Suspicious-looking employer

The six lies that employers will most often tell you

Written by Peter Harris
Posted on June 22, 2015

We recently received some media coverage for telling Canadians that they are lying about the wrong things in their resumes. What many people found interesting was the fact that Workopolis would suggest people should tell any lies at all on the job hunt. But that’s how the game is played. [See: The most common lies in Canadian resumes (and what you should actually lie about instead).]

And the fact is, most potential employers are going to lie to you at various stages of the recruitment process too. Employers commonly tell you as many white lies as necessary to protect themselves legally or simply to avoid awkwardness. Here are some of the falsehoods you’re almost certain to hear while on the job hunt.

Six lies that employers will tell you:

    The salary for the position depends on experience (or is non-negotiable). While it is probably true that the hiring manager has been given a budget for a role – salaries are almost always negotiable. And leaving out regulations in unionized environments, salaries aren’t actually based on ‘experience.’ They’re based on how much the employer wants to hire you. If a company thinks that you will be a great asset to their team, and can bring in great value, they’ll negotiate a much higher pay rate in order to bring you on board. This is based on your accomplishments and market value, not your number of years on the job.

    We’ll keep you in mind for future positions. Intentions might be good, but unless the person hired over you implodes quickly, this employer isn’t likely to go sifting through the resumes of candidates they didn’t choose last time for their next availability. If you’ve applied to a company and a year later you see a new job that you’re interested in posted, apply again. Don’t count on someone finding your resume ‘on file’ for the job.

    We’ve found a more qualified candidate. Actually, the most-qualified candidate rarely gets hired. What more likely happened is that the company found another applicant who they felt was a better fit with the team. Hiring managers chose people that they like and who they think that they will enjoy working with the most.

    You seem like a great fit, we just have a few more candidates to speak with still. While this sounds promising, I wouldn’t recommend calling off your job search in order to stay home and wait by the phone. Keep looking until you’ve signed a contract. This is just as likely to mean that the employer wasn’t blown away by your candidacy, but they want to keep you on the hook in case a stronger applicant doesn’t turn up. You’re Plan B.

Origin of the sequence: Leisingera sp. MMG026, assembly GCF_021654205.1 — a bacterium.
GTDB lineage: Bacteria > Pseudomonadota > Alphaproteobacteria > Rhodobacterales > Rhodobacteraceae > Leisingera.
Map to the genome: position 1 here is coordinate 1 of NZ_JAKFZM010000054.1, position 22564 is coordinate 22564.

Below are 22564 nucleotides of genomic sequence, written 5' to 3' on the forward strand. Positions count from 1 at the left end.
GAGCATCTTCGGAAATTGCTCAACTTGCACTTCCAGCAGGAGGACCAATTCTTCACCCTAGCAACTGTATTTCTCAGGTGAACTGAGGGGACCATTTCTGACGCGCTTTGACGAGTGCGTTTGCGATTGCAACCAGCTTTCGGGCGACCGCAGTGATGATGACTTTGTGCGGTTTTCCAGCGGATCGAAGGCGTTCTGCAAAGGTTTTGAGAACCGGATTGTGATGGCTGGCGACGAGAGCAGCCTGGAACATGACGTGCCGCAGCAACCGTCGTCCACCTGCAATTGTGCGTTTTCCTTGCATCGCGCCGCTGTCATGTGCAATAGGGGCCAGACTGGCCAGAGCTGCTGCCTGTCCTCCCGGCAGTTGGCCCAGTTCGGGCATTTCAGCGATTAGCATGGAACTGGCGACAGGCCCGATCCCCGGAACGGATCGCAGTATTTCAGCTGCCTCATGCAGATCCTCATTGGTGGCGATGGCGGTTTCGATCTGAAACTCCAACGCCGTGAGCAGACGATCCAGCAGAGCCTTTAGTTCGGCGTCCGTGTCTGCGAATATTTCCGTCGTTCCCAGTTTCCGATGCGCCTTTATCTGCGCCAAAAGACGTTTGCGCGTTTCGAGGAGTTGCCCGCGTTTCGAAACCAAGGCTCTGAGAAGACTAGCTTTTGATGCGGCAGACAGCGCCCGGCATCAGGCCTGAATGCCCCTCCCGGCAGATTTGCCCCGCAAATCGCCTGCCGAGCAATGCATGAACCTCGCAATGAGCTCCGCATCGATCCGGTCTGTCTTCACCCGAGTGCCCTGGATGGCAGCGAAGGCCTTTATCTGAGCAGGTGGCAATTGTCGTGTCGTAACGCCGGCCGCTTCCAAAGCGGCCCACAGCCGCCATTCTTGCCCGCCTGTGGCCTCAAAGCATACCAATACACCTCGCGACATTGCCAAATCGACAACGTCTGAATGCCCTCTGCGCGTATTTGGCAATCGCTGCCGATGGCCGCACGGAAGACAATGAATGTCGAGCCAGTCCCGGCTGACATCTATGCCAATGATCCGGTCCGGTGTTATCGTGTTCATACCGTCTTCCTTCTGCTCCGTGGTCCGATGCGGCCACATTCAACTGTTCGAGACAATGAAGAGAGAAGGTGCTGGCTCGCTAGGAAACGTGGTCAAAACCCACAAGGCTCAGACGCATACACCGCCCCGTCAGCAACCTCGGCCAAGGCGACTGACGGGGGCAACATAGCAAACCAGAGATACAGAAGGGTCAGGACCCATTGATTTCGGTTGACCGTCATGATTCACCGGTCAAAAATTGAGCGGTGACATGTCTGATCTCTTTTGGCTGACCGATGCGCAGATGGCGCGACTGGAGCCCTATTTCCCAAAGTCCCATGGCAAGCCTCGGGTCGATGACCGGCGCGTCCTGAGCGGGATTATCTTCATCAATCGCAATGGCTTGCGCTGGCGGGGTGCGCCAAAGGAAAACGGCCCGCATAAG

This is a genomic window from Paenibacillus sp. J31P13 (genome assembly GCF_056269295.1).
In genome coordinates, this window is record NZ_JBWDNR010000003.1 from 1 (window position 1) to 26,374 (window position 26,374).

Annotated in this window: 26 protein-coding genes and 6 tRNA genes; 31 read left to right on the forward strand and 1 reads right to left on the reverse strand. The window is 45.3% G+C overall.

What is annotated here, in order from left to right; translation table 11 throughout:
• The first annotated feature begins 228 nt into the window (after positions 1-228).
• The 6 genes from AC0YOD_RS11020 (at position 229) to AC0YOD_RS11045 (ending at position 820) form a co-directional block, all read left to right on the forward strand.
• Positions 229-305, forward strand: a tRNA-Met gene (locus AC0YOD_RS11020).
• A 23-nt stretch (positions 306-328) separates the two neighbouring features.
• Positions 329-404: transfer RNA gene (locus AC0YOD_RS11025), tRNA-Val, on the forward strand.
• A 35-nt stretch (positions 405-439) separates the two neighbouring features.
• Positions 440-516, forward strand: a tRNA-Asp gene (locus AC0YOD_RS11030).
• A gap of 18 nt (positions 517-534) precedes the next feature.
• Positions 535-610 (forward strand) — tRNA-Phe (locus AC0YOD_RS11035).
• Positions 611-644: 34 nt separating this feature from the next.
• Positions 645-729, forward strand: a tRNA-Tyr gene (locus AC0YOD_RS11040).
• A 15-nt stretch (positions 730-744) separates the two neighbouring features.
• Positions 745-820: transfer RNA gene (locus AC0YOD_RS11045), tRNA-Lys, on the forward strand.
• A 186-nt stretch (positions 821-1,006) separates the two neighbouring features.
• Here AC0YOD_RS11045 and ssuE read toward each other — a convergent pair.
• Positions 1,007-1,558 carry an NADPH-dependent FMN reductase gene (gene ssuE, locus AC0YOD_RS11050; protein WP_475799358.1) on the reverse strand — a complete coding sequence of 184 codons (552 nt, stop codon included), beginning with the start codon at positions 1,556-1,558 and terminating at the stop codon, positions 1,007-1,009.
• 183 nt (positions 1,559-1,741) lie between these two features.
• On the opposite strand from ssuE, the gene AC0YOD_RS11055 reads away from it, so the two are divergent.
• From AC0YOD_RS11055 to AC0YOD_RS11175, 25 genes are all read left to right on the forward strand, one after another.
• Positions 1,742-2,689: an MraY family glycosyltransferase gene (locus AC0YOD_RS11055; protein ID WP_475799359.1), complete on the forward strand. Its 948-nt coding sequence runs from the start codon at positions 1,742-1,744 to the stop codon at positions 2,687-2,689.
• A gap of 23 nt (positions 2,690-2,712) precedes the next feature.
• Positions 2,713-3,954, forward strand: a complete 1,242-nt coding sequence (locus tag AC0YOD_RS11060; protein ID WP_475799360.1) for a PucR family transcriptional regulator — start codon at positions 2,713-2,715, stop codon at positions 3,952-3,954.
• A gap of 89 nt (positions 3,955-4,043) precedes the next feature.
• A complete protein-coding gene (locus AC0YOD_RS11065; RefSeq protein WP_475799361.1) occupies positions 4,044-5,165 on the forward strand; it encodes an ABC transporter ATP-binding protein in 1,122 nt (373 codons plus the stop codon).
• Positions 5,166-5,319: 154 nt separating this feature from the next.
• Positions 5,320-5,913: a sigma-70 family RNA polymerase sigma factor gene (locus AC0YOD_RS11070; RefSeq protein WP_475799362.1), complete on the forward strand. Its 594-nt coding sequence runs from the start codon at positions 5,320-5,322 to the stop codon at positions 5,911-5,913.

We’ll make a final decision once we’ve spoken with your references. The employer will in fact be checking your references at this point before making you a firm offer. What they don’t say is that they will also be asking around their networks to see if anyone knows someone who has worked with you in the past. They’ll be Googling you, and they’ll be checking your social media profiles. Red flags in any of these can derail your chances.

    We’ll be in touch shortly. They might be in touch shortly. They may be planning to, but hiring often takes longer than employers think. Budgets need to be approved and are often tweaked or cut with little or no notice. Stakeholders have to approve new headcounts. 44% of candidates say that they never heard back from the employer at all after their most recent interview. Which is just rude.

Employers are going to be taking some liberties with the truth when communicating with you, Which is why we recommended that candidates equally gloss over the truth to put a positive spin on their stories. On both sides, it’s politics. It’s Public Relations. See Business Insider’s coverage of our recommended lies to tell on the job hunt.

See also:
The most common lies in Canadian resumes (and what you should actually lie about instead)
The Pinocchio effect: How to spot a liar
Five job interview secrets that employers don’t tell candidates
Warning signs that you’re about to lose your job


Peter Harris
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